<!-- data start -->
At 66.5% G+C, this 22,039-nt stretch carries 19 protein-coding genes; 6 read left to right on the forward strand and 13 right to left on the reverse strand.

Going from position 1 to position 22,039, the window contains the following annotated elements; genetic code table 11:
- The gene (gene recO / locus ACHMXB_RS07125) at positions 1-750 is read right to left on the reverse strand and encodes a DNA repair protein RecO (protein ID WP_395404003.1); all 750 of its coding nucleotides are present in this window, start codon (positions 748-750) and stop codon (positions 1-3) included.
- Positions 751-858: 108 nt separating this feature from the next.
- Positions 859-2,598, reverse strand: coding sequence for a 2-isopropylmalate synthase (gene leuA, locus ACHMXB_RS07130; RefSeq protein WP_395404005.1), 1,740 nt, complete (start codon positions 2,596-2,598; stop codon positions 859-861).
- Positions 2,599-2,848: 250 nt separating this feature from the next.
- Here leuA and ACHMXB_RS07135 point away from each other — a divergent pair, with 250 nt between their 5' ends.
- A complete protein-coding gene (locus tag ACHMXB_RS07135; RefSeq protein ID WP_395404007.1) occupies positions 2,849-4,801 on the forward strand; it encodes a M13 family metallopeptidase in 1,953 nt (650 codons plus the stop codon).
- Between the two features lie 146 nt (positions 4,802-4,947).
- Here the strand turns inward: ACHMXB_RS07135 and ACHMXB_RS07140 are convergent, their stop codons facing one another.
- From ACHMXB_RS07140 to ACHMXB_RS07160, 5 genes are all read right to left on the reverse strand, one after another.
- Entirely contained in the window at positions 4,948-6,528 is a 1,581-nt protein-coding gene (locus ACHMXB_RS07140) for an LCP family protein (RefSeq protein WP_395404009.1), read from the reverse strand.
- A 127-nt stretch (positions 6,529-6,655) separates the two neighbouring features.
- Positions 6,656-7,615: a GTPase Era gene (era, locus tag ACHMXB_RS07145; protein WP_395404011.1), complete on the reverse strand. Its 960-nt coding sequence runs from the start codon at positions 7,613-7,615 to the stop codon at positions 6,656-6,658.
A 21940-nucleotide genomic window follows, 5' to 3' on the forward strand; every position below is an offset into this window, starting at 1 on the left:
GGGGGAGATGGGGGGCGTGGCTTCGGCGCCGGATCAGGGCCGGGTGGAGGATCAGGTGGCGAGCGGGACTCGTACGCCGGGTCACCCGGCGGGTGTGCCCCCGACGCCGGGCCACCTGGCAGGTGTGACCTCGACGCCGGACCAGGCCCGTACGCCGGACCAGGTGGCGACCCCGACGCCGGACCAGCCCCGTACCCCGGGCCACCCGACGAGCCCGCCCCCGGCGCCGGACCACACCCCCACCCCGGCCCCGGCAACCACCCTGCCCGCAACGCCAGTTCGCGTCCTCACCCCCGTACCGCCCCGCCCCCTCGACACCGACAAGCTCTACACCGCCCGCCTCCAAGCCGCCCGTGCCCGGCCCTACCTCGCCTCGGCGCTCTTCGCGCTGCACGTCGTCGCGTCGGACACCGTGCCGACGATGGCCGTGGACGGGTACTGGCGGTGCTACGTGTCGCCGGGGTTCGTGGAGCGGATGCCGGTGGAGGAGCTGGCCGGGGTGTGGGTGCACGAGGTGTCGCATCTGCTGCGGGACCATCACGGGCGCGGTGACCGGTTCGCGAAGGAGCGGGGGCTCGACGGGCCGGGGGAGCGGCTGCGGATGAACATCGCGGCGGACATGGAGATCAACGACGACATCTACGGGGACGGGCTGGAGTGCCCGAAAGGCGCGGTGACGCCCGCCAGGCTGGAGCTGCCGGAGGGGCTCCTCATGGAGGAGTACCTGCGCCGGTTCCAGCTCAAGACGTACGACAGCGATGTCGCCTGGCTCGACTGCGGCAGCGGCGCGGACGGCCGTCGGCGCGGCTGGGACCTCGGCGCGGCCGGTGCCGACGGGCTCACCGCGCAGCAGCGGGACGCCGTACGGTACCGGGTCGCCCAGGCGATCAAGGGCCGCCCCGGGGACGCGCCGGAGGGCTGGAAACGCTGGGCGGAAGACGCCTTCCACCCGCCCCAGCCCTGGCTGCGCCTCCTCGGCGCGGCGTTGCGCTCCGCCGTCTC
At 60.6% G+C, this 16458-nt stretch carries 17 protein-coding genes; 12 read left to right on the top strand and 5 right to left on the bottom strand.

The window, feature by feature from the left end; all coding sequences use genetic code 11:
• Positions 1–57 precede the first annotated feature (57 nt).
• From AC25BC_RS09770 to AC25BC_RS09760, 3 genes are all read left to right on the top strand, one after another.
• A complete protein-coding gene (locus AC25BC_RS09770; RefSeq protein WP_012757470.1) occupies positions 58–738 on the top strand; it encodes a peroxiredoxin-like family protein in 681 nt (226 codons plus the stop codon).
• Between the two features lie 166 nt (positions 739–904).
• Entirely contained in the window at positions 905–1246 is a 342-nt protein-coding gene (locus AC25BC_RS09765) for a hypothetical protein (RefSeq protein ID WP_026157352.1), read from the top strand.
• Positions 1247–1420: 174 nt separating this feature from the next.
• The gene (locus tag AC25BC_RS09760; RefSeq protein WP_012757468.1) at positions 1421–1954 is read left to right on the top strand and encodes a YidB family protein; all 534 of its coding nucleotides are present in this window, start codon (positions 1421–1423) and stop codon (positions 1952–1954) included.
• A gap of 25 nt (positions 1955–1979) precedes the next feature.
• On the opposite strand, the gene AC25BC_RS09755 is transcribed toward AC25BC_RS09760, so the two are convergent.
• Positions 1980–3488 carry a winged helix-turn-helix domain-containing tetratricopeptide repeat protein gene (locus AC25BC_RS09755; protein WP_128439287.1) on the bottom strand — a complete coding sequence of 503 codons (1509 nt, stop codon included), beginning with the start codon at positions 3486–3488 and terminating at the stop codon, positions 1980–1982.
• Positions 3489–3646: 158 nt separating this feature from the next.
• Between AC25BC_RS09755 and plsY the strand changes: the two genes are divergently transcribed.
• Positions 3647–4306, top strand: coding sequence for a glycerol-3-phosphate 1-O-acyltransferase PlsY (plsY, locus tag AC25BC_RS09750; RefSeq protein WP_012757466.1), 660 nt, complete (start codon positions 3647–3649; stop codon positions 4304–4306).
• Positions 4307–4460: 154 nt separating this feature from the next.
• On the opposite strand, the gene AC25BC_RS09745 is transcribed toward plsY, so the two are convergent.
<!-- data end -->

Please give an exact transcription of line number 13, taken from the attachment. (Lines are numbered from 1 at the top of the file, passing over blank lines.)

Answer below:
- A 127-nt stretch (positions 6,529-6,655) separates the two neighbouring features.